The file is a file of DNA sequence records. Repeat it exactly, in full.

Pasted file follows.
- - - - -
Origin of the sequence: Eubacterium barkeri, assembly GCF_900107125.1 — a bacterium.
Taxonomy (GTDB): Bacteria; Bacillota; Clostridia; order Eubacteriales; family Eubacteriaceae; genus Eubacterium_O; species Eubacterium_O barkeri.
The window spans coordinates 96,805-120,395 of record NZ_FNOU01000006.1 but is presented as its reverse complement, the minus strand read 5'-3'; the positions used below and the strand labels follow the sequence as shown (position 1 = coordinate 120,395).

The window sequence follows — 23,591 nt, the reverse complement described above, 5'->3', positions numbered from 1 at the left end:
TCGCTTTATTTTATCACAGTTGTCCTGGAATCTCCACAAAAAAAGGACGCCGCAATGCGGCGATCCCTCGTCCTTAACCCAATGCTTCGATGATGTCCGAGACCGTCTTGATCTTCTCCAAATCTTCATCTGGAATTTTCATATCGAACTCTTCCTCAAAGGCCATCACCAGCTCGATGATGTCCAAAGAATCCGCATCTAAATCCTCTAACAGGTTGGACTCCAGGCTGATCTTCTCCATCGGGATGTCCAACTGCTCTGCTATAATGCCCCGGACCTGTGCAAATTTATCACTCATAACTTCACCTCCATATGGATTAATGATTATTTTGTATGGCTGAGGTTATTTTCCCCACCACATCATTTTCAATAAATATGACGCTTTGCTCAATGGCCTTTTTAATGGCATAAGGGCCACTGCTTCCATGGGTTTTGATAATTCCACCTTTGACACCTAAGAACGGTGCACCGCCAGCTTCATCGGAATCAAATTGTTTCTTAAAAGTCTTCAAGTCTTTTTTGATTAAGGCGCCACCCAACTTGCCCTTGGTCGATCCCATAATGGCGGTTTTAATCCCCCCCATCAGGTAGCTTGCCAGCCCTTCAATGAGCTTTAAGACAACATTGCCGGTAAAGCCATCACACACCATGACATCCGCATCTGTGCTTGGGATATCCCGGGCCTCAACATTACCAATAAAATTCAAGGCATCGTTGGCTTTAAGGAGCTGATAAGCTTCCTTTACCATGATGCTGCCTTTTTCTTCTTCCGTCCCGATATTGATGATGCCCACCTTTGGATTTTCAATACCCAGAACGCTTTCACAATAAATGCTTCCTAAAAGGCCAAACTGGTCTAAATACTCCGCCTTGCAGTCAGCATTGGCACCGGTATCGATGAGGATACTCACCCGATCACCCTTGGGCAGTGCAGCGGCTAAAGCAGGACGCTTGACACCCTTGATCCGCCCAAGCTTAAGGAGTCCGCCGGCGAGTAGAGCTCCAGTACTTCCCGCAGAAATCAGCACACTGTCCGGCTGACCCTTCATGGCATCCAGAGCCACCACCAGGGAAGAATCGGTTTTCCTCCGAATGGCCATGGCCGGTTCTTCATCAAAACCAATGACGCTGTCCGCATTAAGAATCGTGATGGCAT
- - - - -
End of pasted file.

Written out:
Origin of the sequence: Eubacterium barkeri, assembly GCF_900107125.1 — a bacterium.
Taxonomy (GTDB): Bacteria; Bacillota; Clostridia; order Eubacteriales; family Eubacteriaceae; genus Eubacterium_O; species Eubacterium_O barkeri.
The window spans coordinates 96,805-120,395 of record NZ_FNOU01000006.1 but is presented as its reverse complement, the minus strand read 5'-3'; the positions used below and the strand labels follow the sequence as shown (position 1 = coordinate 120,395).

The window sequence follows — 23,591 nt, the reverse complement described above, 5'->3', positions numbered from 1 at the left end:
TCGCTTTATTTTATCACAGTTGTCCTGGAATCTCCACAAAAAAAGGACGCCGCAATGCGGCGATCCCTCGTCCTTAACCCAATGCTTCGATGATGTCCGAGACCGTCTTGATCTTCTCCAAATCTTCATCTGGAATTTTCATATCGAACTCTTCCTCAAAGGCCATCACCAGCTCGATGATGTCCAAAGAATCCGCATCTAAATCCTCTAACAGGTTGGACTCCAGGCTGATCTTCTCCATCGGGATGTCCAACTGCTCTGCTATAATGCCCCGGACCTGTGCAAATTTATCACTCATAACTTCACCTCCATATGGATTAATGATTATTTTGTATGGCTGAGGTTATTTTCCCCACCACATCATTTTCAATAAATATGACGCTTTGCTCAATGGCCTTTTTAATGGCATAAGGGCCACTGCTTCCATGGGTTTTGATAATTCCACCTTTGACACCTAAGAACGGTGCACCGCCAGCTTCATCGGAATCAAATTGTTTCTTAAAAGTCTTCAAGTCTTTTTTGATTAAGGCGCCACCCAACTTGCCCTTGGTCGATCCCATAATGGCGGTTTTAATCCCCCCCATCAGGTAGCTTGCCAGCCCTTCAATGAGCTTTAAGACAACATTGCCGGTAAAGCCATCACACACCATGACATCCGCATCTGTGCTTGGGATATCCCGGGCCTCAACATTACCAATAAAATTCAAGGCATCGTTGGCTTTAAGGAGCTGATAAGCTTCCTTTACCATGATGCTGCCTTTTTCTTCTTCCGTCCCGATATTGATGATGCCCACCTTTGGATTTTCAATACCCAGAACGCTTTCACAATAAATGCTTCCTAAAAGGCCAAACTGGTCTAAATACTCCGCCTTGCAGTCAGCATTGGCACCGGTATCGATGAGGATACTCACCCGATCACCCTTGGGCAGTGCAGCGGCTAAAGCAGGACGCTTGACACCCTTGATCCGCCCAAGCTTAAGGAGTCCGCCGGCGAGTAGAGCTCCAGTACTTCCCGCAGAAATCAGCACACTGTCCGGCTGACCCTTCATGGCATCCAGAGCCACCACCAGGGAAGAATCGGTTTTCCTCCGAATGGCCATGGCCGGTTCTTCATCAAAACCAATGACGCTGTCCGCATTAAGAATCGTGATGGCAT